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‘Protection from future taxation’: Public has its say at legislative hearing on I-2111


(The Center Square) – It was standing room only Tuesday in Olympia for a legislative public hearing on Initiative 2111 to ban the state and local jurisdictions from taxing personal income.

An income tax has been widely unpopular in Washington state, with voters rejecting it at least 10 times.

At Tuesday’s joint public hearing, members of the House Finance Committee and the Senate Ways & Means Committee heard testimony from citizens for and against I-2111.

Rep. Jim Walsh, R-Aberdeen, filed the paperwork to get the initiative process started, as part of voter advocacy group Let’s Go Washington’s effort that resulted in a total of six initiatives to the Legislature.

Initiative 2111 is designed to do one thing, and that is codify in law the state’s long-standing tradition of not having an income tax based on personal income,” said Walsh, who also serves as the chair of the Washington State Republican Party.

He went on to say, “We have a system, a three-legged stool of property taxes, a sales tax and a business and occupation tax, and the spirit of this measure is to focus on that good system.”

Steven Gordon with Concerned Taxpayers of Washington also testified in support of 2111.

“Realistically this should be unnecessary, given that both constitutional precedent and the people of Washington have been very clear on multiple occasions,” he said. “Washingtonians do not want an income tax.”

Gordon told lawmakers why he thinks so many people signed up in favor of the the initiative.

“It’s because people don’t necessarily think they’re getting value for their tax dollars,” he explained, “Crime is up. Homelessness and addiction deaths have skyrocketed, while affordability for basic families has moved further out of reach.”

I-2111 had its detractors as well.

Marcy Bowers is the executive director of the Washington Poverty Action Network.

“We are opposing this bill because it doesn’t do anything for Washingtonians,” she said. “Our state continues to have one of the most upside-down tax codes in the nation, where those with the least pay the most.”

Bowers also criticized I-2111 for being vaguely worded.

Sharon Chen, a former Microsoft manager, urged a no vote on the initiative as well.

“I’m one of the 0.2% of Washingtonians fortunate enough to pay our new capital gains excise tax,” she said. “I’m interested in living in a place that has clean air, clean water, investments in public schools and strong communities. To have these things, we need to pay for them.”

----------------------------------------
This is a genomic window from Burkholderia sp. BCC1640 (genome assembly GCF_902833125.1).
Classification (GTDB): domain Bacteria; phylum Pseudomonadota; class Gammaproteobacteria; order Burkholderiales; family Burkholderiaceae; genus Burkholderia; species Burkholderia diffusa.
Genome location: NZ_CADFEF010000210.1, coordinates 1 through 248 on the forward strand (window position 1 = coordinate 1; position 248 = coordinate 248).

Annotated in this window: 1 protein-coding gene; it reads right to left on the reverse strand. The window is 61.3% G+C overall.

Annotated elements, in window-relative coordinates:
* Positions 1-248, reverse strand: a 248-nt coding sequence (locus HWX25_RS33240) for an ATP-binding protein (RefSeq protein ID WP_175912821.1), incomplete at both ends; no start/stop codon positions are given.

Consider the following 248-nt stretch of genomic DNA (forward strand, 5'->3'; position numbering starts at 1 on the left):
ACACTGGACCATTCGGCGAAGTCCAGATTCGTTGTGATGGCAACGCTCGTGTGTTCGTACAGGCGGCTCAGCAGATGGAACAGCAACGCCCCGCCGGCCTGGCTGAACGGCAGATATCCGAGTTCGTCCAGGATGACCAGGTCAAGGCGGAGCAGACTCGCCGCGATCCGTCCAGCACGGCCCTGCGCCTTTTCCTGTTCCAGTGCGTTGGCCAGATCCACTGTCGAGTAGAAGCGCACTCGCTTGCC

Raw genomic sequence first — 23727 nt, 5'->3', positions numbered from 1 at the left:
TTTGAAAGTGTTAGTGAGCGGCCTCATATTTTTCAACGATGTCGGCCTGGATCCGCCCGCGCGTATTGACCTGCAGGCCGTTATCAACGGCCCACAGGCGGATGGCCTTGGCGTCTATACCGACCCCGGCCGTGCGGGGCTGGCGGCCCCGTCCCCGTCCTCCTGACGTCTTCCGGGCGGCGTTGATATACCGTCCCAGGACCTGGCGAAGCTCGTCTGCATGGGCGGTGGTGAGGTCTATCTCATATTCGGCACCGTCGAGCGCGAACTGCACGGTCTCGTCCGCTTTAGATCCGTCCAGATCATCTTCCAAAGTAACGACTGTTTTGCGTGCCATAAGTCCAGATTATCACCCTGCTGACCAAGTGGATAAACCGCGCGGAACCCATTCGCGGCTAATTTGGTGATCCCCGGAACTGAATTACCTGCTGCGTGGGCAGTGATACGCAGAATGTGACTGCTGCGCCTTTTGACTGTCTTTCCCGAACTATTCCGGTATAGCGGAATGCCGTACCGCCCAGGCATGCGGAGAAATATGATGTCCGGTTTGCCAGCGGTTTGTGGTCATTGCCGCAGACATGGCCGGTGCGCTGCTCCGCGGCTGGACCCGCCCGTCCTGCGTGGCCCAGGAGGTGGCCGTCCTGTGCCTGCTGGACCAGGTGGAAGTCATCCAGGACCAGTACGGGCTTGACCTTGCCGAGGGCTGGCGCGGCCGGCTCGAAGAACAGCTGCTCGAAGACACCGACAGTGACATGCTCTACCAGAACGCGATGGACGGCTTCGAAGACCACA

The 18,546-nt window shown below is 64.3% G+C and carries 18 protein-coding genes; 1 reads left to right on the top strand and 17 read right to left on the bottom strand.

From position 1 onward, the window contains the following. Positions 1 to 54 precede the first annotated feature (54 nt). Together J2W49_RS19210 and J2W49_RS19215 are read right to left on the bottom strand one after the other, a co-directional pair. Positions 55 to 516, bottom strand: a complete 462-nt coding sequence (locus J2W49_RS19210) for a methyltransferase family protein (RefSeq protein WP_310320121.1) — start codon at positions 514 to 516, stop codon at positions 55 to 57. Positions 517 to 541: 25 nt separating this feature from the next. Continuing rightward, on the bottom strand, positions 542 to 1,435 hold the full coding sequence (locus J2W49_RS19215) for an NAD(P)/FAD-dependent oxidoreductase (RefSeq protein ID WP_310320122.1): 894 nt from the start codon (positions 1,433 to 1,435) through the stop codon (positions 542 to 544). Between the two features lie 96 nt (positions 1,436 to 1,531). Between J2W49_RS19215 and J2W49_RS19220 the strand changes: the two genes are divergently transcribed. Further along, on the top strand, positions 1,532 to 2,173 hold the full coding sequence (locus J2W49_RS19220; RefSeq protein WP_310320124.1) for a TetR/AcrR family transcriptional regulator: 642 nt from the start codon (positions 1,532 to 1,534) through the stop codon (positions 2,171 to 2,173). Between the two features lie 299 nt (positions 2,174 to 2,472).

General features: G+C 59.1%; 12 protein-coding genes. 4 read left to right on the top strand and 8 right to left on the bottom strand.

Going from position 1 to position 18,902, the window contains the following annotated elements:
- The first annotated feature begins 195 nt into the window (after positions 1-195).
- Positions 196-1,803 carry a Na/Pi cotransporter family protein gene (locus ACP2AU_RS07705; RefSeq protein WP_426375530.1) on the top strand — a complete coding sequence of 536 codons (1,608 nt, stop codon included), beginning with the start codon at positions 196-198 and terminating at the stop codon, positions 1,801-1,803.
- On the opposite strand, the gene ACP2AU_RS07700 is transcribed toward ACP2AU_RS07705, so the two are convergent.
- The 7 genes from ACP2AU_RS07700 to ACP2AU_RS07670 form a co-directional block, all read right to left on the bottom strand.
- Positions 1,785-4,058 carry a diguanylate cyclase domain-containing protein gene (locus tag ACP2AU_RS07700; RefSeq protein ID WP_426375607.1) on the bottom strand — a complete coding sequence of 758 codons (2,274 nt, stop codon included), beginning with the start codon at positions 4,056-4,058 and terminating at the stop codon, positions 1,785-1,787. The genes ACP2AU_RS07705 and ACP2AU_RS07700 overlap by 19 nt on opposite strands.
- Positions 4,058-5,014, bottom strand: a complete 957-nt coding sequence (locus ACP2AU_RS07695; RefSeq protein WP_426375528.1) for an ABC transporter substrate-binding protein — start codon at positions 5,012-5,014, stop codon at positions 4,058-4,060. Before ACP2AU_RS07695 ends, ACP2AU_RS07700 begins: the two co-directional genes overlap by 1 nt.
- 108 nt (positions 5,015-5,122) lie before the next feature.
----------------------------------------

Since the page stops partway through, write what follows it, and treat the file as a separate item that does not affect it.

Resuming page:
She concluded by telling lawmakers the initiative doesn’t do anything to address real problems in Washington.

The majority of those who spoke, however, did so in support of the proposed income tax ban, including Olympic Peninsula resident Eric Pratt.

“I’m here to offer my behemoth support for I-2111,” he said. “I keep hearing people saying this measure does nothing, which is interesting because if this bill does nothing, what it’s doing is protecting us from something – something in the future. What we want is protection from future taxation.”

Taxes are already too much, Pratt noted.

“I’m a single father,” he said. “I don’t get any supportive services from the state. I do this with my own income with two kids. if the tax burden increases, it becomes harder and harder for people like me.”

After nearly an hour of public testimony, House Finance Committee Chair April Berg, D-Mill Creek, adjourned the meeting.

Sen. John Braun, R-Centralia, who is the ranking minority member on the Senate Ways & Means Committee, spoke with The Center Square just after the hearing concluded.

“They [Democrats] have tentatively scheduled a meeting in both chambers on Friday, and if they’re going to move this that’s when it would happen,” he said.

Asked if he thinks the measure will pass, Braun answered, “It seems promising, but we’ll have to wait and see. I’m still optimistic.”

On Wednesday morning, two other initiatives are set to receive public hearings: Initiative 2081 that would give parents the right to examine their child’s textbooks and curriculum and receive their child’s school records, and Initiative 2113 that would roll back restrictions on police pursuits.

Three other initiatives will not receive hearings: Initiative 2109 to repeal the capital gains tax, Initiative 2117 to repeal the Climate Commitment Act, and Initiative 2124 to opt out the WA Cares long-term care insurance plan.

The Legislature may approve the initiatives or send them to voters. If an initiative is rejected by the Legislature or the Legislature takes no action by the end of the session on March 7, the secretary of state will certify the initiative for the next November general election. The Legislature may also pass an alternative proposal to accompany an initiative on the ballot.